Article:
Sunday, January 07, 2007

Guyana sea level

Reading a recent BBC article on sea level rise I was reminded of an article in one of our main national newspapers (Stabroek News) . The first article is about recent research suggesting that the rate of sea level rise is more than some had predicted and is about 10mm per year:
The team from Germany and the US found that for the timescale relevant to human-induced climate change, the observed rate of sea level rise through the 20th Century held a strong correlation with the rate of warming.
When applied to the possible scenarios outlined by the Intergovernmental Panel on Climate Change (IPCC), the researchers found that in 2100 sea levels would be 0.5-1.4m above 1990 levels.
This agrees with local records which are referred to in the Stabroek News article:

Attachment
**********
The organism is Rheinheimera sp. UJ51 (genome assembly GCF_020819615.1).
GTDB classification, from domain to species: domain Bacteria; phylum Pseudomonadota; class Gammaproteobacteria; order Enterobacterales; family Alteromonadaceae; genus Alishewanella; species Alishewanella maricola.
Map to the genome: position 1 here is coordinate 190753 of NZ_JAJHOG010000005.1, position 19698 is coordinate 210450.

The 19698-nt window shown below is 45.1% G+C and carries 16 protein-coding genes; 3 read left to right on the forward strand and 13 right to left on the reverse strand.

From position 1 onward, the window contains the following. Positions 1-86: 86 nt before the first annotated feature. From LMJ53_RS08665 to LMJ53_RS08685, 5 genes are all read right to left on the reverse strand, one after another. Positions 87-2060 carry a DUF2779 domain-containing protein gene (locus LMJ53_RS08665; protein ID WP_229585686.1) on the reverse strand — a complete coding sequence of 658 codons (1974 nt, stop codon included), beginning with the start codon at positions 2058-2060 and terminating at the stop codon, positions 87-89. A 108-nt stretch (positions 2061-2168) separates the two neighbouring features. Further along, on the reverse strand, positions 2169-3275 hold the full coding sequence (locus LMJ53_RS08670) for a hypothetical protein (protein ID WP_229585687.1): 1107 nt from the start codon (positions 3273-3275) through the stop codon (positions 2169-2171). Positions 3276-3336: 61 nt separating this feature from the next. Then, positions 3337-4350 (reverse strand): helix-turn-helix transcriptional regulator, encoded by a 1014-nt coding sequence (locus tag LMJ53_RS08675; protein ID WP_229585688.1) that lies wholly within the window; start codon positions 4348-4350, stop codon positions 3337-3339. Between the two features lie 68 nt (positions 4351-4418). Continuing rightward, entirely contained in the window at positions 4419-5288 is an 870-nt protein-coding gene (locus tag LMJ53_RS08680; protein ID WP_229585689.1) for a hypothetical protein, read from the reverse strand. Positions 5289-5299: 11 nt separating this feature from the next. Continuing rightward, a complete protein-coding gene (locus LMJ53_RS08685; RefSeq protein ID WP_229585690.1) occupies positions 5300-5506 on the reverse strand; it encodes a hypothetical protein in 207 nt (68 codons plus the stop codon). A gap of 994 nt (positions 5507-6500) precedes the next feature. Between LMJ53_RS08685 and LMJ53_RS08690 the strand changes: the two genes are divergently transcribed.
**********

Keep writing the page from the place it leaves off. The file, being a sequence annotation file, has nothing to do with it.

According to the project document, an analysis of tide gauge records from 1951 to 1979 shows the trend in sea level rise for Guyana to be in excess of 10 mm/year, which implies a net change in sea level of 0.9 ft for the 28-year period examined. Assuming that the rate found remains constant then the net change in the sea level from 1951 - 2005 is some 1.8 feet. According to the studies quoted in the PID, sea level rise in the region of Guyana is 2 to 5 times faster than the global estimate.
The project referred to seek to address water control issues arising from climate change.
Given that most of our population lives near or below sea level these figures indicate how serious the situation is for us here! Short-term planning no longer suffices...

1 comment:

ftienhing said...

This is welcome. I've been so struck by the level of inattention in Guyana and the rest of the Caribbean to the implications of Global Warming, that I put up a website and blog to get something going. Please feel free to visit and let me know if you want to set up mutual links.